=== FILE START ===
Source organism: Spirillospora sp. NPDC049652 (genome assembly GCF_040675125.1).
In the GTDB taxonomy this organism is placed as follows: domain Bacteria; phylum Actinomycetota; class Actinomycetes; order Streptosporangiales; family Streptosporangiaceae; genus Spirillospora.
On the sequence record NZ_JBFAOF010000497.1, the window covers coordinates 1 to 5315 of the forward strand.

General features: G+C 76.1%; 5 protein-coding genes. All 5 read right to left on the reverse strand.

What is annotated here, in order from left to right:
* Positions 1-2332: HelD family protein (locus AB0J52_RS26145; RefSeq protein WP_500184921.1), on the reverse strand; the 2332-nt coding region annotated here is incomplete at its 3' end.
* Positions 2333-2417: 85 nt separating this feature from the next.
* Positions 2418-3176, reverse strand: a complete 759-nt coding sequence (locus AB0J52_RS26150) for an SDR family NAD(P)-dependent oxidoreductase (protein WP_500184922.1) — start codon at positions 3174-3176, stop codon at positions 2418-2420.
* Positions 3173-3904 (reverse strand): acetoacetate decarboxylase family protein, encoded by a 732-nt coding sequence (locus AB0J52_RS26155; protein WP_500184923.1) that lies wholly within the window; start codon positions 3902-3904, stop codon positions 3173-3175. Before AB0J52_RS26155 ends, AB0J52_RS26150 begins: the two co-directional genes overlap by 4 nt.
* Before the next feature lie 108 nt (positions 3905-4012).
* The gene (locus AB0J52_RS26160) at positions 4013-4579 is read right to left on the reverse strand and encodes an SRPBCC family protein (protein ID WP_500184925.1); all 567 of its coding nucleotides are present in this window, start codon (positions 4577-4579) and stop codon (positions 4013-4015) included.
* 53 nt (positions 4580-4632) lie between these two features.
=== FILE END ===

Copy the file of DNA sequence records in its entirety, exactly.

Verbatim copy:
Source organism: Spirillospora sp. NPDC049652 (genome assembly GCF_040675125.1).
In the GTDB taxonomy this organism is placed as follows: domain Bacteria; phylum Actinomycetota; class Actinomycetes; order Streptosporangiales; family Streptosporangiaceae; genus Spirillospora.
On the sequence record NZ_JBFAOF010000497.1, the window covers coordinates 1 to 5315 of the forward strand.

General features: G+C 76.1%; 5 protein-coding genes. All 5 read right to left on the reverse strand.

What is annotated here, in order from left to right:
* Positions 1-2332: HelD family protein (locus AB0J52_RS26145; RefSeq protein WP_500184921.1), on the reverse strand; the 2332-nt coding region annotated here is incomplete at its 3' end.
* Positions 2333-2417: 85 nt separating this feature from the next.
* Positions 2418-3176, reverse strand: a complete 759-nt coding sequence (locus AB0J52_RS26150) for an SDR family NAD(P)-dependent oxidoreductase (protein WP_500184922.1) — start codon at positions 3174-3176, stop codon at positions 2418-2420.
* Positions 3173-3904 (reverse strand): acetoacetate decarboxylase family protein, encoded by a 732-nt coding sequence (locus AB0J52_RS26155; protein WP_500184923.1) that lies wholly within the window; start codon positions 3902-3904, stop codon positions 3173-3175. Before AB0J52_RS26155 ends, AB0J52_RS26150 begins: the two co-directional genes overlap by 4 nt.
* Before the next feature lie 108 nt (positions 3905-4012).
* The gene (locus AB0J52_RS26160) at positions 4013-4579 is read right to left on the reverse strand and encodes an SRPBCC family protein (protein ID WP_500184925.1); all 567 of its coding nucleotides are present in this window, start codon (positions 4577-4579) and stop codon (positions 4013-4015) included.
* 53 nt (positions 4580-4632) lie between these two features.